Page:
Advertisement Cambridge China Centre
Advertisement: Mogrify mid banner
Advertisement EY mid banner
Advertisement: Cambridge Network
RealVNC mid banner careers
Barr Ellison Solicitors – commercial property
Mid banner advertisement: BDO
RealVNC mid-banner general
Advertisement: RSM
Advertisement: TTP
Advertisement: Wild Knight Vodka
ARM Innovation Hub
Advertisement: Bradfield Centre mid
7 March, 2006 - 10:36 By Staff Reporter

Nanotech antenna could be produced within three years at Cambridge

An antenna based on nanotechnology, which is suitable for use in mobile phones and capable of effortlessly jumping between multiple wireless frequencies and protocols, could be in production within three years thanks to a tri-continental collaboration headed out of the University of Cambridge.An antenna based on nanotechnology, which is suitable for use in mobile phones and capable of effortlessly jumping between multiple wireless frequencies and protocols, could be in production within three years thanks to a tri-continental collaboration headed out of the University of Cambridge.

The project, which will be undertaken at the Centre for Advanced Photonics and Electronics (CAPE) in the University’s department of engineering (CUED), will explore a new class of materials with unique dielectric properties in the microwave range, suitable for applications in mobile phones and other wireless systems.

The successful development of these novel materials will enable new wireless antenna technologies that substantially reduce the footprint required for multiple antenna systems, while simultaneously reducing background noise and increasing the capacity of mobile wireless systems.

Named RANTED and backed by £200,000 of investment, the project intends to deliver proof-of-concept demonstrators after two years and the development of components ready for market applications in three.

It will be headed by Prof Bill Crossland, head of the CAPE steering committee.

Although it will only have three full time staff, it will work within a larger collaboration, which draws on CAPE’s carbon nanotubes expertise on the one hand and liquid crystals know-how on the other.

IP will belong to the University and will be licensed to industrial users.

The potential for a spin-out also exists – with numerous patents and 10 spin-outs from the electrical division of CUED in the past five years, it is a well-trodden path – although Prof Crossland indicated that the industrial partners would have a say in this.

RANTED’s backers are three of CAPE’s existing strategic partners and the project has been dubbed as the latest milestone in the CAPE alliance’s collaborative mission to invent and develop through multidisciplinary research, materials, processes, components and systems.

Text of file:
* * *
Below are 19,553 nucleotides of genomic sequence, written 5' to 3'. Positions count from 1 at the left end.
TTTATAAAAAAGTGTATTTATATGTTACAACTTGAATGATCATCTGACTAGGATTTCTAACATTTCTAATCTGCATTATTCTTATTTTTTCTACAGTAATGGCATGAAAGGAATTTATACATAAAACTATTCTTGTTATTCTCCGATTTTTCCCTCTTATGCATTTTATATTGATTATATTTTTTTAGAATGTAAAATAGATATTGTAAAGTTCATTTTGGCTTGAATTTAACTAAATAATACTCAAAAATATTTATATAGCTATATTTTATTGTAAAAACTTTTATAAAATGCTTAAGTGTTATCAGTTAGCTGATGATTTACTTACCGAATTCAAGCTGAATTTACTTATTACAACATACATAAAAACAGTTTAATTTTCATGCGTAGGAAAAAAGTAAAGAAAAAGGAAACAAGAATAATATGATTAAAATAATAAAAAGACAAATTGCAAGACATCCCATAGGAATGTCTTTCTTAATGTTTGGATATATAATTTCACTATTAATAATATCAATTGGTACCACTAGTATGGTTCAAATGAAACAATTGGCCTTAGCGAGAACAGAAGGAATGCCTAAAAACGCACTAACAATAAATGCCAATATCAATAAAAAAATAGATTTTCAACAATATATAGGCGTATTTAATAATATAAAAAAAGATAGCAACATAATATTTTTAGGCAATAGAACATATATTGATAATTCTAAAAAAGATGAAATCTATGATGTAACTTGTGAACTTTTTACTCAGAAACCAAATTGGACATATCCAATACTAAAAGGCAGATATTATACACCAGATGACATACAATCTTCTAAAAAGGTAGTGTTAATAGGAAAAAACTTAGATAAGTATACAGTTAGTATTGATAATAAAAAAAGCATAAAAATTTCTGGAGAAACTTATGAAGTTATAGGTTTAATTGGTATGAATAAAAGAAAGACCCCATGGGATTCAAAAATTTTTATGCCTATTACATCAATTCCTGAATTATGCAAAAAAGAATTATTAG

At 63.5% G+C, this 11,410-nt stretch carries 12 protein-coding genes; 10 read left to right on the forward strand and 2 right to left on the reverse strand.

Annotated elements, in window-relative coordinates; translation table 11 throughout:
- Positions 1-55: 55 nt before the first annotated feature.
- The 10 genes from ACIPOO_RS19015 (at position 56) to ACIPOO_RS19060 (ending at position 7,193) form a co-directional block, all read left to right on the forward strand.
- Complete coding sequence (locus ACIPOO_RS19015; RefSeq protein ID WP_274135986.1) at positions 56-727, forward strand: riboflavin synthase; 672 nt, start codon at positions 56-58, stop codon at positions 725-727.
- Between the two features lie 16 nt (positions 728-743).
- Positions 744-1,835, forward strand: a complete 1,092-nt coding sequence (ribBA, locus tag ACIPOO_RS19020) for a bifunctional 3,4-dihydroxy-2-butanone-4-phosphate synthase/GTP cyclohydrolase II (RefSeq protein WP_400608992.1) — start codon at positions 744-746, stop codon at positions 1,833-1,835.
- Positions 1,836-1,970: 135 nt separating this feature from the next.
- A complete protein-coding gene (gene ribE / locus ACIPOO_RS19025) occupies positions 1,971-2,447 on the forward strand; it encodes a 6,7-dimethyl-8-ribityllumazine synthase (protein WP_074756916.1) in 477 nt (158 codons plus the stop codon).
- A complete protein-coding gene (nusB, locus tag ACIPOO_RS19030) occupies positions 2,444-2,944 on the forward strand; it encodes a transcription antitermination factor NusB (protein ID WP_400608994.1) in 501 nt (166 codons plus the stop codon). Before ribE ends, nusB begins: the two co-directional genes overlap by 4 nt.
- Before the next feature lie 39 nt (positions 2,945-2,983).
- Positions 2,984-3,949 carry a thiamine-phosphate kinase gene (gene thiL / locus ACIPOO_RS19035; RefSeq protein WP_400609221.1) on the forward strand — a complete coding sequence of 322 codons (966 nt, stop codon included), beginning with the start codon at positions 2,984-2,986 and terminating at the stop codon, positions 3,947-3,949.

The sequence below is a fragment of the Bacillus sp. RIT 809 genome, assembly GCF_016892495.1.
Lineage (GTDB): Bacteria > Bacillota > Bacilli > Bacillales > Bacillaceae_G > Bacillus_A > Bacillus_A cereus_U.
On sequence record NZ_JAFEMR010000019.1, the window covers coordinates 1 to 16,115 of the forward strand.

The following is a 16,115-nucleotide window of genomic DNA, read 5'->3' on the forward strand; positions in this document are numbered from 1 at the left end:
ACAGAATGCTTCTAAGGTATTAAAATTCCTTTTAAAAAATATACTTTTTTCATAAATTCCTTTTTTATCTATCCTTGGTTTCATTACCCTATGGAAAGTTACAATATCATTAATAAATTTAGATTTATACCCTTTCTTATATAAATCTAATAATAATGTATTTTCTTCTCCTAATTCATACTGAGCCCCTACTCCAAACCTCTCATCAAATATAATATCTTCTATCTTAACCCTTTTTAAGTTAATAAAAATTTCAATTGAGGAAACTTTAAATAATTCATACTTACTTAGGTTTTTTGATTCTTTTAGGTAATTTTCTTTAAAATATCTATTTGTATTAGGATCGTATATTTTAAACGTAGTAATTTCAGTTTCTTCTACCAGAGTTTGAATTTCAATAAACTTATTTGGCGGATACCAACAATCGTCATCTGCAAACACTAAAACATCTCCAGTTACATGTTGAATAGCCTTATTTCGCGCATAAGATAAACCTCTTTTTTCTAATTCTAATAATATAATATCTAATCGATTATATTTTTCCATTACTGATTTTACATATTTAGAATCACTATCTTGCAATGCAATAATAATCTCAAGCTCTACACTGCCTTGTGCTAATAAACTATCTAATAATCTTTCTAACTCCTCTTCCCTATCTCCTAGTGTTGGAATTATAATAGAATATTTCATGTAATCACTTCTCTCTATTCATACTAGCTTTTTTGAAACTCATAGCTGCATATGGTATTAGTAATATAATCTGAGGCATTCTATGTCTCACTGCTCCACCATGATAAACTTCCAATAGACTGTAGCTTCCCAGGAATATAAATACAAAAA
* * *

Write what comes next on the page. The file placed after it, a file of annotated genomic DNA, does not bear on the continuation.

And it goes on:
New York’s Advance Nanotech – parent company of Business Weekly East of England Awards Innovation winner, Owlstone Nanotech – will be joined by Alps Electric Company in Japan and Michigan’s Dow Corning Corporation.

Dr Peter Gammel, senior vice president, electronics at Advance Nanotech, said: “By 2009 mobile devices will be required to support a myriad of wireless frequencies and protocols, including 2, 2.5 and 3G telephony, Bluetooth (802.15), WiFi (802.11), ZigBee (802.15.4) and DVB-H (mobile TV) in order to be competitive.

“This poses a significant challenge to designers and developers of RF antennas and subsystems. The RANTED technology will demonstrate antennas which support all these applications in a compact footprint with improved performance.”

In addition to mobile phones and wireless devices, the novel materials developed by the RANTED project are expected to benefit a broad range of microwave applications, from medical imaging to antennas, filters, receivers and transmitters for microwave and terahertz systems; from radar to satellite and mobile phone applications.

Advance nanotech chief executive, Magnus Gittins, said: “Together Advance Nanotech, Alps, Dow Corning and the University of Cambridge are working to define the future and set the industry agenda for the convergence of photonic and electronic technology. The RANTED project represents a significant step in our progress towards these goals.”

Prof Crossland said: “Each of our partners brings a host of unparalleled expertise to the table: Alps Electric in optoelectronic components, Dow Corning in materials research, and Advance Nanotech in nanotechnology.

“The project is an excellent example of collaboration at work between industry leaders at the CAPE centre.”

CAPE forms an integrated Research Facility for Electrical Engineering and has 20 academics, 70 post-doctoral researchers and 170 research students.

It is funded by Advance Nanotech, Alps, Dow Corning and Marconi Communications and is designed to encourage research activities to proceed to development and exploitation in close collaboration with industry.

Add new comment

Newsletter Subscription

Stay informed of the latest news and features